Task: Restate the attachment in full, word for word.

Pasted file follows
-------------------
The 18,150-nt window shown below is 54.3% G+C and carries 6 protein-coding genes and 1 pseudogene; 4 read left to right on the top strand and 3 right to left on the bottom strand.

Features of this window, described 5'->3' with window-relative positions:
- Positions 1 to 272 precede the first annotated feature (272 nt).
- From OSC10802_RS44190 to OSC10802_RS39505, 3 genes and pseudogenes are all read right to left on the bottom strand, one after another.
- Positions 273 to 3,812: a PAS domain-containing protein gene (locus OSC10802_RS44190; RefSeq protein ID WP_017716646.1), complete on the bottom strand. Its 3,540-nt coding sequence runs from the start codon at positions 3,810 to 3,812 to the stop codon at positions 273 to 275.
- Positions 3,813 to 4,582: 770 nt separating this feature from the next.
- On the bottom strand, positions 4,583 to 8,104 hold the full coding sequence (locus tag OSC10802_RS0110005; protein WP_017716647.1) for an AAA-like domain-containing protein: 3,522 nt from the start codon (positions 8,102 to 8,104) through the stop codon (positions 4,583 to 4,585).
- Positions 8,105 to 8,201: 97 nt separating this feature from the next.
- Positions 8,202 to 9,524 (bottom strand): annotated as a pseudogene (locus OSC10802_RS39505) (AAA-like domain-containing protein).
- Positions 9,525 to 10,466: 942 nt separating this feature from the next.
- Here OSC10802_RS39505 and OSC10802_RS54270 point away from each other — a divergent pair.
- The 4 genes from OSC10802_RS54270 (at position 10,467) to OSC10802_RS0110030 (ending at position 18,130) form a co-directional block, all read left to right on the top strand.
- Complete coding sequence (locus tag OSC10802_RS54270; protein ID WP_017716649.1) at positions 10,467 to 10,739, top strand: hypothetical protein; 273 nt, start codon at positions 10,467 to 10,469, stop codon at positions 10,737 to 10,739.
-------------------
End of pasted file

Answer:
The 18,150-nt window shown below is 54.3% G+C and carries 6 protein-coding genes and 1 pseudogene; 4 read left to right on the top strand and 3 right to left on the bottom strand.

Features of this window, described 5'->3' with window-relative positions:
- Positions 1 to 272 precede the first annotated feature (272 nt).
- From OSC10802_RS44190 to OSC10802_RS39505, 3 genes and pseudogenes are all read right to left on the bottom strand, one after another.
- Positions 273 to 3,812: a PAS domain-containing protein gene (locus OSC10802_RS44190; RefSeq protein ID WP_017716646.1), complete on the bottom strand. Its 3,540-nt coding sequence runs from the start codon at positions 3,810 to 3,812 to the stop codon at positions 273 to 275.
- Positions 3,813 to 4,582: 770 nt separating this feature from the next.
- On the bottom strand, positions 4,583 to 8,104 hold the full coding sequence (locus tag OSC10802_RS0110005; protein WP_017716647.1) for an AAA-like domain-containing protein: 3,522 nt from the start codon (positions 8,102 to 8,104) through the stop codon (positions 4,583 to 4,585).
- Positions 8,105 to 8,201: 97 nt separating this feature from the next.
- Positions 8,202 to 9,524 (bottom strand): annotated as a pseudogene (locus OSC10802_RS39505) (AAA-like domain-containing protein).
- Positions 9,525 to 10,466: 942 nt separating this feature from the next.
- Here OSC10802_RS39505 and OSC10802_RS54270 point away from each other — a divergent pair.
- The 4 genes from OSC10802_RS54270 (at position 10,467) to OSC10802_RS0110030 (ending at position 18,130) form a co-directional block, all read left to right on the top strand.
- Complete coding sequence (locus tag OSC10802_RS54270; protein ID WP_017716649.1) at positions 10,467 to 10,739, top strand: hypothetical protein; 273 nt, start codon at positions 10,467 to 10,469, stop codon at positions 10,737 to 10,739.